Someone can begin a yoga practice with the most superficial of motivations—wanting to look better in a bathing suit—and then over time their life transforms to the point where they want to seek out deeper teachings.
Lion’s Roar: While yoga is of course an ancient and profound spiritual tradition, it’s now being practiced by millions of people in the West with a wide range of motivations. A recent article in Atlantic Monthly called American yoga the unlikely joining of gym and church. How would you characterize the spiritual side of American yoga? Overall, is it more gym or more church?
Richard Freeman: We see everything from utterly materialistic yoga practice, in which people are looking purely to enhance the beauty of their body, all the way across the spectrum to yoga practice as a form of inquiry into reality. It’s my perception that the big fad of yoga is probably weighted a little bit towards the materialistic side, where people are simply looking for some kind of pleasure that works. But I’m also sympathetic to that type of practice. I think people find that unless they follow the practice to its end, it doesn’t really work as a permanent source of pleasure. So at least people are getting a good start and going to the right source. Then they have an opportunity to discover what the practice is really about. I’m optimistic about the overall state of affairs in the yoga world.
Anne Cushman: I find that many people come to yoga with one set of goals or expectations, and find those goals shifting and deepening over time. Someone can begin a yoga practice with the most superficial of motivations—wanting to look better in a bathing suit—and then over time their life transforms to the point where they want to seek out deeper teachings.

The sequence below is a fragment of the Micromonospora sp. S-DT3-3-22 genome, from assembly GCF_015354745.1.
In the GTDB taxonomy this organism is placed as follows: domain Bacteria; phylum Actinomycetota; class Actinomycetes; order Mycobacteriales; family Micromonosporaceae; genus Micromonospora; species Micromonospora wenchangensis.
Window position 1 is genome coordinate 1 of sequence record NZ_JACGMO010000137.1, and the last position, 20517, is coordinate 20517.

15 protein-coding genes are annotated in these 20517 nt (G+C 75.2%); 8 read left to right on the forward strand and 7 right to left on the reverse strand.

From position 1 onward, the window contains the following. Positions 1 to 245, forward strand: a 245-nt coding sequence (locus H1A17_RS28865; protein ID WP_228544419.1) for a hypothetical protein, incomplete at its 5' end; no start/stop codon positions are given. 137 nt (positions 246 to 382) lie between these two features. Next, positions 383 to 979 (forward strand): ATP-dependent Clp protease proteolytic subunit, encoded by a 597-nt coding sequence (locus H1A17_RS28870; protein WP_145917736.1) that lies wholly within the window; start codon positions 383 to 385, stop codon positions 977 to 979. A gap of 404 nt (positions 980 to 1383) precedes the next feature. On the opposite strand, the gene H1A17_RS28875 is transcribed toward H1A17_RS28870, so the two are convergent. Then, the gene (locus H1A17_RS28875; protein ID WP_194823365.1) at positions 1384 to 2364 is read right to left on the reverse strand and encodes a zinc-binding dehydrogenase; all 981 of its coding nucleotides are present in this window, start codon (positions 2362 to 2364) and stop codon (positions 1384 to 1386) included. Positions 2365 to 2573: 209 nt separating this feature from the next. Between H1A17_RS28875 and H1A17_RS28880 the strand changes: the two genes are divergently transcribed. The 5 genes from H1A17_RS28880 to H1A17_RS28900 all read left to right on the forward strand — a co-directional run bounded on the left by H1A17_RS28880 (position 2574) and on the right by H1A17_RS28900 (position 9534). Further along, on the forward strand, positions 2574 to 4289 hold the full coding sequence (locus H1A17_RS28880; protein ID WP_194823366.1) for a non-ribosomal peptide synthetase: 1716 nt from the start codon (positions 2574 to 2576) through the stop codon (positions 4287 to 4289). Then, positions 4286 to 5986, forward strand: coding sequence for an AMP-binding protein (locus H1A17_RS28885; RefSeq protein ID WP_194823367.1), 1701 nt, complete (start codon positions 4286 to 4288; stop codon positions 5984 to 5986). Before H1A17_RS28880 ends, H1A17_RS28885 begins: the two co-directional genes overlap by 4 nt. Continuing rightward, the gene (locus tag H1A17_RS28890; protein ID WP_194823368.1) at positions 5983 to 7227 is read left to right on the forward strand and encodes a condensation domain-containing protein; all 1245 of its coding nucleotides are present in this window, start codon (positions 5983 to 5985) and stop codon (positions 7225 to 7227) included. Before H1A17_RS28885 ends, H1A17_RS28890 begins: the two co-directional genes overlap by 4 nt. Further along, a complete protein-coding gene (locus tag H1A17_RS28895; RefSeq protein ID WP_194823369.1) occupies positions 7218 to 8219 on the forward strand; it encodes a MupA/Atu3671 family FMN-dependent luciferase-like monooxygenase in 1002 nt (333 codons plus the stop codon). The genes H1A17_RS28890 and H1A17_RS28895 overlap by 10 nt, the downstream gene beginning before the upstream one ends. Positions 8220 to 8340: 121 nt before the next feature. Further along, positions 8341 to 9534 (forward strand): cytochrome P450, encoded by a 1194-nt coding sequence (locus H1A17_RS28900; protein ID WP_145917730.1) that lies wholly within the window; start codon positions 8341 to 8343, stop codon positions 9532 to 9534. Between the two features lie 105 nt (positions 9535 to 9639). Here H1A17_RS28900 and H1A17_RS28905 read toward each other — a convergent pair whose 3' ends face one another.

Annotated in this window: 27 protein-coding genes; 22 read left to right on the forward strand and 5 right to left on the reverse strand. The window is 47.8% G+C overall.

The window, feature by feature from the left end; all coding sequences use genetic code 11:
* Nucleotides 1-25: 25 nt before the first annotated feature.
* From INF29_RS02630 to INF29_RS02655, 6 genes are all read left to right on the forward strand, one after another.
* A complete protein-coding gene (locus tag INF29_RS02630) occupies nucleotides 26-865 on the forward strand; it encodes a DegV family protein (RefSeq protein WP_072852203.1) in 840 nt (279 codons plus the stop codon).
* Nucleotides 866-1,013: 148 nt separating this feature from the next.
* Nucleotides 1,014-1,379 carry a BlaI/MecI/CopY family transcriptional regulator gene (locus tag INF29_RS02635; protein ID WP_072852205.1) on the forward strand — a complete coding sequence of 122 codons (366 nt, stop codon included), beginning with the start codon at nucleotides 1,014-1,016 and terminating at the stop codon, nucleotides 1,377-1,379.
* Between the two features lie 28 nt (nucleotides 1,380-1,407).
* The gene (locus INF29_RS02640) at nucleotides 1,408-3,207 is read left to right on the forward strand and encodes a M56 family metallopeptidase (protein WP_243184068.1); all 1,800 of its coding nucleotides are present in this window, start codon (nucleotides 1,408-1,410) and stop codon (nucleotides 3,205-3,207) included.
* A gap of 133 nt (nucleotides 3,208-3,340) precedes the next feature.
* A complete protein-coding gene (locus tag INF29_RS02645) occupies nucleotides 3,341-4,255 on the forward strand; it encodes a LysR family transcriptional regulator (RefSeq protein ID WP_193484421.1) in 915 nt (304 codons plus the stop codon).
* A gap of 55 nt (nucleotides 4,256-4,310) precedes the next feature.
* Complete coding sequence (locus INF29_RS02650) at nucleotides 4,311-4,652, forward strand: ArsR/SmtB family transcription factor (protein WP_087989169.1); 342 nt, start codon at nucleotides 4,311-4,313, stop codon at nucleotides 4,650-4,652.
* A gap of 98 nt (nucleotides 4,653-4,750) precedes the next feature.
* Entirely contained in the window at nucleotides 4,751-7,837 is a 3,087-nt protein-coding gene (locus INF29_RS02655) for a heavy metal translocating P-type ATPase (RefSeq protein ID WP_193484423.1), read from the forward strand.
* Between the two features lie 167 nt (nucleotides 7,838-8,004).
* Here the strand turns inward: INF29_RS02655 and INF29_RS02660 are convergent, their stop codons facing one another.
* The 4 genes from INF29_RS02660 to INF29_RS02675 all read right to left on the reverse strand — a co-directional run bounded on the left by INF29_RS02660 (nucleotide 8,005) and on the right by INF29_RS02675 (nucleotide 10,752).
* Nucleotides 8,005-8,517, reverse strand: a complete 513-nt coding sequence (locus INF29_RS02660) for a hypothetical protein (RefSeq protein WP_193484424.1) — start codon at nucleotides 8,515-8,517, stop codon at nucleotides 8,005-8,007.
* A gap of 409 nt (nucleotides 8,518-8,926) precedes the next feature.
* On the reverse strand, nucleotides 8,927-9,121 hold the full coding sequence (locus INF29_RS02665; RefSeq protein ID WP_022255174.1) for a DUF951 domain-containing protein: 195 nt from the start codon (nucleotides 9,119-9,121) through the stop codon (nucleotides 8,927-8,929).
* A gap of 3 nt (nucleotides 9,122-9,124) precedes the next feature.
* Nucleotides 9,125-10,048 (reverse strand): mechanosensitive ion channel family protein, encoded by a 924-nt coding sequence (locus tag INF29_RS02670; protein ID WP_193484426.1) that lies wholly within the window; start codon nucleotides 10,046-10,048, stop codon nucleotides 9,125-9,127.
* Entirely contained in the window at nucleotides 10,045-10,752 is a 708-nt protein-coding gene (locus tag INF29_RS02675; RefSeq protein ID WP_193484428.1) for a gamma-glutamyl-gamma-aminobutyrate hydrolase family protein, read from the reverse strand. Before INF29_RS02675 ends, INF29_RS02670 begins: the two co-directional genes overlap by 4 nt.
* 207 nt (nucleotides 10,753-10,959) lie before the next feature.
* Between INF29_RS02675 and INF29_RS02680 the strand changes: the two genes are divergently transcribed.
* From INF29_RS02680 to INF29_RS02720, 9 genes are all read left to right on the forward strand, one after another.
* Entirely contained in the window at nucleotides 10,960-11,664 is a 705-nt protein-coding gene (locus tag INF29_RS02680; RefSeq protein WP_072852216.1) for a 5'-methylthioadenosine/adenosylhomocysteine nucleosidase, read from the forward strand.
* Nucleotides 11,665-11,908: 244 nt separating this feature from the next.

So even the superficial approach can be a doorway into deeper realizations. Even if people seem to be drawn to yoga for the most superficial of motives, they are actually looking for the relief of suffering, and that is the beginning of the spiritual quest. Then they may find that the more superficial approaches to the practice don’t address the roots of their suffering. That’s when people want to go deeper.
Phillip Moffitt: When I started doing yoga, nobody talked about coming in to look better, although some people were doing it for health reasons. People at that time were looking for a spiritual path. Then we had this odd experience that as hatha yoga became popular, it became far more materialistic. But what attracted people originally wasn’t materialistic, at least in my experience.
Lion’s Roar: It’s clear that a lot of people doing yoga want more than just fitness. They’re looking for a spiritual practice. Given that yoga itself is an authentic spiritual practice, why should they turn to Buddhism, as many are doing?
Richard Freeman: On a very practical level, Buddhist communities are well-organized to conduct sitting retreats. Traditionally, in the more traditional yoga lineages, one learns the meditation and then goes off and practices in retreat, but not often with a large group of people. What the Buddhist communities do so well is conduct practical meditation sessions in a way that’s very inclusive. The simplicity of the mindfulness-awareness approach is that it doesn’t require a theological commitment. It doesn’t require a secret mantra; it just puts you face-to-face with your breath and your mind, allowing people to get started right away with the meditation practice. I think that’s wonderful. So here in Boulder, which is a great Buddhist center, I try to take full advantage of the local resources, and I encourage all my yoga students to meditate.
Phillip Moffitt: I agree. The mindfulness-awareness practice offers a direct experience for students who want to deepen their understanding. It does not require that they embrace any kind of philosophy or theological system. So that inclusiveness is the first thing that Buddhism offers.
Second, Buddhism offers a systematic approach to learning about and working with the mind, and that empowering. It’s not like surrendering to someone else’s authority. It is gaining your own understanding, your own techniques. That’s very useful.